Disadvantages of memory management
Given that memory management is necessary and beneficial, what are the trade-offs? The most obvious is the delay it inserts into the memory access cycle. Before a translation can take place, the logical address from the processor must appear. The translation usually involves some form of table look up, where the contents of a segment register or the higher order address bits are used to locate a descriptor within a memory block. This descriptor provides the physical address bits and any partitioning information such as read only etc. These signals are combined with the original lower order address bits to form the physical memory address. This look up takes time, which must be inserted into the memory cycle, and usually causes at least one wait state. This slows the processor and system performance down.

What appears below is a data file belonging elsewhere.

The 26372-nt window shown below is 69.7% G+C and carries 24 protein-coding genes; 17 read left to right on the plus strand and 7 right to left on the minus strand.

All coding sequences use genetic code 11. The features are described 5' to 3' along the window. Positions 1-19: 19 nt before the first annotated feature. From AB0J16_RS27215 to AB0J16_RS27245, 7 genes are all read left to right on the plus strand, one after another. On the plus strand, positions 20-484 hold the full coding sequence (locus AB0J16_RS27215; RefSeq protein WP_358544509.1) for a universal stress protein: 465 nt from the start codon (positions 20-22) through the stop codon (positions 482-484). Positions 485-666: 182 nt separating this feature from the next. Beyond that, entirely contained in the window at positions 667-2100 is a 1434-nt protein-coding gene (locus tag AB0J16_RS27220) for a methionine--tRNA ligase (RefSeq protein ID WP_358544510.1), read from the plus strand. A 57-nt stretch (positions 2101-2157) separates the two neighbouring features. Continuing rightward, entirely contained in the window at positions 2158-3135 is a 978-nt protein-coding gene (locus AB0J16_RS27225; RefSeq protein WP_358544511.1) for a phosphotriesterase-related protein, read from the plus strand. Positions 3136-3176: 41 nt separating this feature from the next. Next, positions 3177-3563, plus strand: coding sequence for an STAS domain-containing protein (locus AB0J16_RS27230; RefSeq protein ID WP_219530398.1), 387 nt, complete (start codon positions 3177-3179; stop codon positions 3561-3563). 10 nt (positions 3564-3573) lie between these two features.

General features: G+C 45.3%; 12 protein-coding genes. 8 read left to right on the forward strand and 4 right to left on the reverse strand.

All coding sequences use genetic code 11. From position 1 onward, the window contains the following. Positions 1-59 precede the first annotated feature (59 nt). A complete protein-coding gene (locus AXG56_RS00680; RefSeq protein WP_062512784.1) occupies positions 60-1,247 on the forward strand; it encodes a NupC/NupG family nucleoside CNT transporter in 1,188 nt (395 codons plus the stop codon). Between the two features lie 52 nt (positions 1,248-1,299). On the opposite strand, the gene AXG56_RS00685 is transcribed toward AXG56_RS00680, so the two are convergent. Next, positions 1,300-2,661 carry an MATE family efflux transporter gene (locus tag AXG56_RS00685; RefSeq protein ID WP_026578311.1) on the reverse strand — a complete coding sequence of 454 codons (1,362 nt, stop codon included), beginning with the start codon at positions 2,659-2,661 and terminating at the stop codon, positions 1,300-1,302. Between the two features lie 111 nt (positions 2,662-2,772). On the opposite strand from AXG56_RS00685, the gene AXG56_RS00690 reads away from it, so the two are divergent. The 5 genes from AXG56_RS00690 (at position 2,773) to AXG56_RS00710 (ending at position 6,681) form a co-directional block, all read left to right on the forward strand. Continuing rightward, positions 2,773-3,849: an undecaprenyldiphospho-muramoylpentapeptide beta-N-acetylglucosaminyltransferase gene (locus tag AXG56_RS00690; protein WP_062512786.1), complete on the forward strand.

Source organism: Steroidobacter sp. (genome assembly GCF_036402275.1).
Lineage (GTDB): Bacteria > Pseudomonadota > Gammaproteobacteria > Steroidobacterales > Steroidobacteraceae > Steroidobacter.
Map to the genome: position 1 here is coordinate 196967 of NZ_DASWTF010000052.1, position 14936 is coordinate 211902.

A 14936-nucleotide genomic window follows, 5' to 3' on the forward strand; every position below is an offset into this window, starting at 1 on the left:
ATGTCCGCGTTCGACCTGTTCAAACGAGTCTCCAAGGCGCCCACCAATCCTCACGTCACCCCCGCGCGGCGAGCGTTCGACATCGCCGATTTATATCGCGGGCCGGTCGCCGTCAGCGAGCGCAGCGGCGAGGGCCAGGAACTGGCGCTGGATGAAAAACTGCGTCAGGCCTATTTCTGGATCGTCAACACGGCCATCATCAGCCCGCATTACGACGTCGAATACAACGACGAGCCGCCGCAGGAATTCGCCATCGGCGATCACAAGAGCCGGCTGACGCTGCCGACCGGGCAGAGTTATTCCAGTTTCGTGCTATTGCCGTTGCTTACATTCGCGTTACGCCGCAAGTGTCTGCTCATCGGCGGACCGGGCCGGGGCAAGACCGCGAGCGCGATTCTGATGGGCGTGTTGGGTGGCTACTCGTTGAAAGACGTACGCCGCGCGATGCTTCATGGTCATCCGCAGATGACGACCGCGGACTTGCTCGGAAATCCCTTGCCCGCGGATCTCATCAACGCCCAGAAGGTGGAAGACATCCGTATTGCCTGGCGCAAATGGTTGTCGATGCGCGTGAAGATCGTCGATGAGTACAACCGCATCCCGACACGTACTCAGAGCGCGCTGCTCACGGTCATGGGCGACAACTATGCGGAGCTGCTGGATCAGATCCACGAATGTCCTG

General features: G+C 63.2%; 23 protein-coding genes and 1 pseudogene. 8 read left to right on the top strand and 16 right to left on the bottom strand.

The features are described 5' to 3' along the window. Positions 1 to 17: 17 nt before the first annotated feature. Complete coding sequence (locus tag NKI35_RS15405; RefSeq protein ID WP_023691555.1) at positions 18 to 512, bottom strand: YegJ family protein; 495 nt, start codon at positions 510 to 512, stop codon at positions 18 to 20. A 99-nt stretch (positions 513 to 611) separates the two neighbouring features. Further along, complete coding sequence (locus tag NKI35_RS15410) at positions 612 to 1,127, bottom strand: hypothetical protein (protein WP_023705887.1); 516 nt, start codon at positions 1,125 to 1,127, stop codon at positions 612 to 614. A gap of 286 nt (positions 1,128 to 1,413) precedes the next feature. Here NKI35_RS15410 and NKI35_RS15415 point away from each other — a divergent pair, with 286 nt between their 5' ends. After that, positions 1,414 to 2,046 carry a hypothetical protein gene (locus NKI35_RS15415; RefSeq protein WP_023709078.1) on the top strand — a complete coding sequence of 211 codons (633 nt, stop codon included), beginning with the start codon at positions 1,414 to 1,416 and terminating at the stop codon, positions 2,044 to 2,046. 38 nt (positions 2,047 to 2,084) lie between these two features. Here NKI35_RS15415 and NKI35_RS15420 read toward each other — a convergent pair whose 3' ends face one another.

In addition, there can be considerable overheads in manag-ing all the look up tables and checking access rights etc. These overheads appear on loading a task, during any memory alloca-tion and when any virtual memory system needs to swap memory blocks out to disk. The required software support is usually performed by an operating system. In the latter case, if the system memory is very small compared with the virtual memory size and application, the memory management driver will consume a lot of processing and time in simply moving data to and from the disk. In extreme cases, this overhead starts to dominate the system which is working hard but achieving very little. The addition of more memory relieves the need to swap and returns more of the system throughput to executing the application.